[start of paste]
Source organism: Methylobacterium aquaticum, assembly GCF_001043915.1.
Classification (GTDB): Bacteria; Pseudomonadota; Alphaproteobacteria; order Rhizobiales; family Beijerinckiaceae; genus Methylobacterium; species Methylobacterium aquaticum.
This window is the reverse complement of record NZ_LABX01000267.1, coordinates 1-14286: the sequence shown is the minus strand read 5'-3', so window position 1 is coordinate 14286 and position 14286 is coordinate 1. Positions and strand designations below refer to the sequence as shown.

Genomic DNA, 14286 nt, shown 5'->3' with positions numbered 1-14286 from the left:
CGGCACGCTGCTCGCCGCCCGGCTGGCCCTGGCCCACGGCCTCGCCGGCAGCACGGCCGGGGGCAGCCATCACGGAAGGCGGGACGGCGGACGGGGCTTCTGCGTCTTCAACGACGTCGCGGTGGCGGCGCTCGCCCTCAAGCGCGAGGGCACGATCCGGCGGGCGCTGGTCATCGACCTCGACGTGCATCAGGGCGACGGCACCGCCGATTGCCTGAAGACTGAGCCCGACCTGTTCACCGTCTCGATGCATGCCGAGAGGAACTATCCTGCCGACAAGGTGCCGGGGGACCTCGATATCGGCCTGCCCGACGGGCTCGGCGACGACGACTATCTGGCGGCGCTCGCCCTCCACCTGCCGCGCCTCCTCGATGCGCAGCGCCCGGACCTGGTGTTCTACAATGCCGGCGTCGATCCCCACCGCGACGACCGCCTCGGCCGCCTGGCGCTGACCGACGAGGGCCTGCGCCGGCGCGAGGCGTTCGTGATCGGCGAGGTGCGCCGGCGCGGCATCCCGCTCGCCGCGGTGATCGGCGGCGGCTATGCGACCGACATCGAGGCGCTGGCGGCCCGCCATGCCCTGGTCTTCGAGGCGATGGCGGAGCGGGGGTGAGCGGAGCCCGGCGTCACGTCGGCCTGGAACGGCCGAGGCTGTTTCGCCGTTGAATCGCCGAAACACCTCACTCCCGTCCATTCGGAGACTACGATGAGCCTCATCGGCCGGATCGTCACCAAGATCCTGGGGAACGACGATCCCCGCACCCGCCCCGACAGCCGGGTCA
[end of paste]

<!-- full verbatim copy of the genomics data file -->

Source organism: Methylobacterium aquaticum, assembly GCF_001043915.1.
Classification (GTDB): Bacteria; Pseudomonadota; Alphaproteobacteria; order Rhizobiales; family Beijerinckiaceae; genus Methylobacterium; species Methylobacterium aquaticum.
This window is the reverse complement of record NZ_LABX01000267.1, coordinates 1-14286: the sequence shown is the minus strand read 5'-3', so window position 1 is coordinate 14286 and position 14286 is coordinate 1. Positions and strand designations below refer to the sequence as shown.

Genomic DNA, 14286 nt, shown 5'->3' with positions numbered 1-14286 from the left:
CGGCACGCTGCTCGCCGCCCGGCTGGCCCTGGCCCACGGCCTCGCCGGCAGCACGGCCGGGGGCAGCCATCACGGAAGGCGGGACGGCGGACGGGGCTTCTGCGTCTTCAACGACGTCGCGGTGGCGGCGCTCGCCCTCAAGCGCGAGGGCACGATCCGGCGGGCGCTGGTCATCGACCTCGACGTGCATCAGGGCGACGGCACCGCCGATTGCCTGAAGACTGAGCCCGACCTGTTCACCGTCTCGATGCATGCCGAGAGGAACTATCCTGCCGACAAGGTGCCGGGGGACCTCGATATCGGCCTGCCCGACGGGCTCGGCGACGACGACTATCTGGCGGCGCTCGCCCTCCACCTGCCGCGCCTCCTCGATGCGCAGCGCCCGGACCTGGTGTTCTACAATGCCGGCGTCGATCCCCACCGCGACGACCGCCTCGGCCGCCTGGCGCTGACCGACGAGGGCCTGCGCCGGCGCGAGGCGTTCGTGATCGGCGAGGTGCGCCGGCGCGGCATCCCGCTCGCCGCGGTGATCGGCGGCGGCTATGCGACCGACATCGAGGCGCTGGCGGCCCGCCATGCCCTGGTCTTCGAGGCGATGGCGGAGCGGGGGTGAGCGGAGCCCGGCGTCACGTCGGCCTGGAACGGCCGAGGCTGTTTCGCCGTTGAATCGCCGAAACACCTCACTCCCGTCCATTCGGAGACTACGATGAGCCTCATCGGCCGGATCGTCACCAAGATCCTGGGGAACGACGATCCCCGCACCCGCCCCGACAGCCGGGTCA